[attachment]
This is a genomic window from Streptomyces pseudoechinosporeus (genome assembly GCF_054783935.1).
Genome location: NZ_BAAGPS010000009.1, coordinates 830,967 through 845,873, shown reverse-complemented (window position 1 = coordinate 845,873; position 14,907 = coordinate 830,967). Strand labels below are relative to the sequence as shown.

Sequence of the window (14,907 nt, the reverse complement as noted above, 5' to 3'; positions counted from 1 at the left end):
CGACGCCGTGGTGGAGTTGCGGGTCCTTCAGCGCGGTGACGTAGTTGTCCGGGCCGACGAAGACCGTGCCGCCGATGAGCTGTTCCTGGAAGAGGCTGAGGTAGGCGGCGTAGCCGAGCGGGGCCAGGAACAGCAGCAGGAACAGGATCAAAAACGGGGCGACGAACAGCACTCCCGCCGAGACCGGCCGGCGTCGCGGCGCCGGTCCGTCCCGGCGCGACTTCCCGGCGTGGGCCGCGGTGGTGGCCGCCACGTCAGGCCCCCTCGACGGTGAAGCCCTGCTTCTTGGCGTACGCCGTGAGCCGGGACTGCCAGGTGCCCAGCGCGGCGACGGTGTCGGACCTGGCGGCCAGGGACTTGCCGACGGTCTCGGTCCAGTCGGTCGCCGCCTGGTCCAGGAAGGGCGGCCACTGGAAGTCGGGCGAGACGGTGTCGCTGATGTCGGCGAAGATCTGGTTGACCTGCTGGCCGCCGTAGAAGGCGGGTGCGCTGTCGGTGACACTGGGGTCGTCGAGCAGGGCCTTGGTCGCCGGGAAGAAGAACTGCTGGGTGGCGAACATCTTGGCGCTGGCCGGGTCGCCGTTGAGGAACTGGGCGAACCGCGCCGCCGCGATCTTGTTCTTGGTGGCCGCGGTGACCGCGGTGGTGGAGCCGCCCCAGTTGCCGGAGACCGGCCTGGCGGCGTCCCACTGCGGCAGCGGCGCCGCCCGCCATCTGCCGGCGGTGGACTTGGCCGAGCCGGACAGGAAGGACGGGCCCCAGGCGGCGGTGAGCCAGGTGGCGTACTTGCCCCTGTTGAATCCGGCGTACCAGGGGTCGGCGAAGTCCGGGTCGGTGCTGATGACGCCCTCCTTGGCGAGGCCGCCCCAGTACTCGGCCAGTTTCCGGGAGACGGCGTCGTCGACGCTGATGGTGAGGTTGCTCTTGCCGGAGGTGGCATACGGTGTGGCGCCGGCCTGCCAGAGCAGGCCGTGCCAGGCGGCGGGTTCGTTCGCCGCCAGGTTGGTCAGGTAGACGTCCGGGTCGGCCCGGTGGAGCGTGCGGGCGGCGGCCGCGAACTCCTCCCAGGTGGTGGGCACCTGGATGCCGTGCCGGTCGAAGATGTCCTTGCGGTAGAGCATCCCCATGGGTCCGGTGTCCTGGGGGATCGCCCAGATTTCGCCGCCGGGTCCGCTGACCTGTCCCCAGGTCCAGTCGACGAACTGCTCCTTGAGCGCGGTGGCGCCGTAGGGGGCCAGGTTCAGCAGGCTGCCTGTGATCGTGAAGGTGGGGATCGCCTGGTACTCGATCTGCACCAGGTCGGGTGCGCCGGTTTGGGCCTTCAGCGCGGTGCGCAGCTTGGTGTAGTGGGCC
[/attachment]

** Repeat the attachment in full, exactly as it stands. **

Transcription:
This is a genomic window from Streptomyces pseudoechinosporeus (genome assembly GCF_054783935.1).
Genome location: NZ_BAAGPS010000009.1, coordinates 830,967 through 845,873, shown reverse-complemented (window position 1 = coordinate 845,873; position 14,907 = coordinate 830,967). Strand labels below are relative to the sequence as shown.

Sequence of the window (14,907 nt, the reverse complement as noted above, 5' to 3'; positions counted from 1 at the left end):
CGACGCCGTGGTGGAGTTGCGGGTCCTTCAGCGCGGTGACGTAGTTGTCCGGGCCGACGAAGACCGTGCCGCCGATGAGCTGTTCCTGGAAGAGGCTGAGGTAGGCGGCGTAGCCGAGCGGGGCCAGGAACAGCAGCAGGAACAGGATCAAAAACGGGGCGACGAACAGCACTCCCGCCGAGACCGGCCGGCGTCGCGGCGCCGGTCCGTCCCGGCGCGACTTCCCGGCGTGGGCCGCGGTGGTGGCCGCCACGTCAGGCCCCCTCGACGGTGAAGCCCTGCTTCTTGGCGTACGCCGTGAGCCGGGACTGCCAGGTGCCCAGCGCGGCGACGGTGTCGGACCTGGCGGCCAGGGACTTGCCGACGGTCTCGGTCCAGTCGGTCGCCGCCTGGTCCAGGAAGGGCGGCCACTGGAAGTCGGGCGAGACGGTGTCGCTGATGTCGGCGAAGATCTGGTTGACCTGCTGGCCGCCGTAGAAGGCGGGTGCGCTGTCGGTGACACTGGGGTCGTCGAGCAGGGCCTTGGTCGCCGGGAAGAAGAACTGCTGGGTGGCGAACATCTTGGCGCTGGCCGGGTCGCCGTTGAGGAACTGGGCGAACCGCGCCGCCGCGATCTTGTTCTTGGTGGCCGCGGTGACCGCGGTGGTGGAGCCGCCCCAGTTGCCGGAGACCGGCCTGGCGGCGTCCCACTGCGGCAGCGGCGCCGCCCGCCATCTGCCGGCGGTGGACTTGGCCGAGCCGGACAGGAAGGACGGGCCCCAGGCGGCGGTGAGCCAGGTGGCGTACTTGCCCCTGTTGAATCCGGCGTACCAGGGGTCGGCGAAGTCCGGGTCGGTGCTGATGACGCCCTCCTTGGCGAGGCCGCCCCAGTACTCGGCCAGTTTCCGGGAGACGGCGTCGTCGACGCTGATGGTGAGGTTGCTCTTGCCGGAGGTGGCATACGGTGTGGCGCCGGCCTGCCAGAGCAGGCCGTGCCAGGCGGCGGGTTCGTTCGCCGCCAGGTTGGTCAGGTAGACGTCCGGGTCGGCCCGGTGGAGCGTGCGGGCGGCGGCCGCGAACTCCTCCCAGGTGGTGGGCACCTGGATGCCGTGCCGGTCGAAGATGTCCTTGCGGTAGAGCATCCCCATGGGTCCGGTGTCCTGGGGGATCGCCCAGATTTCGCCGCCGGGTCCGCTGACCTGTCCCCAGGTCCAGTCGACGAACTGCTCCTTGAGCGCGGTGGCGCCGTAGGGGGCCAGGTTCAGCAGGCTGCCTGTGATCGTGAAGGTGGGGATCGCCTGGTACTCGATCTGCACCAGGTCGGGTGCGCCGGTTTGGGCCTTCAGCGCGGTGCGCAGCTTGGTGTAGTGGGCC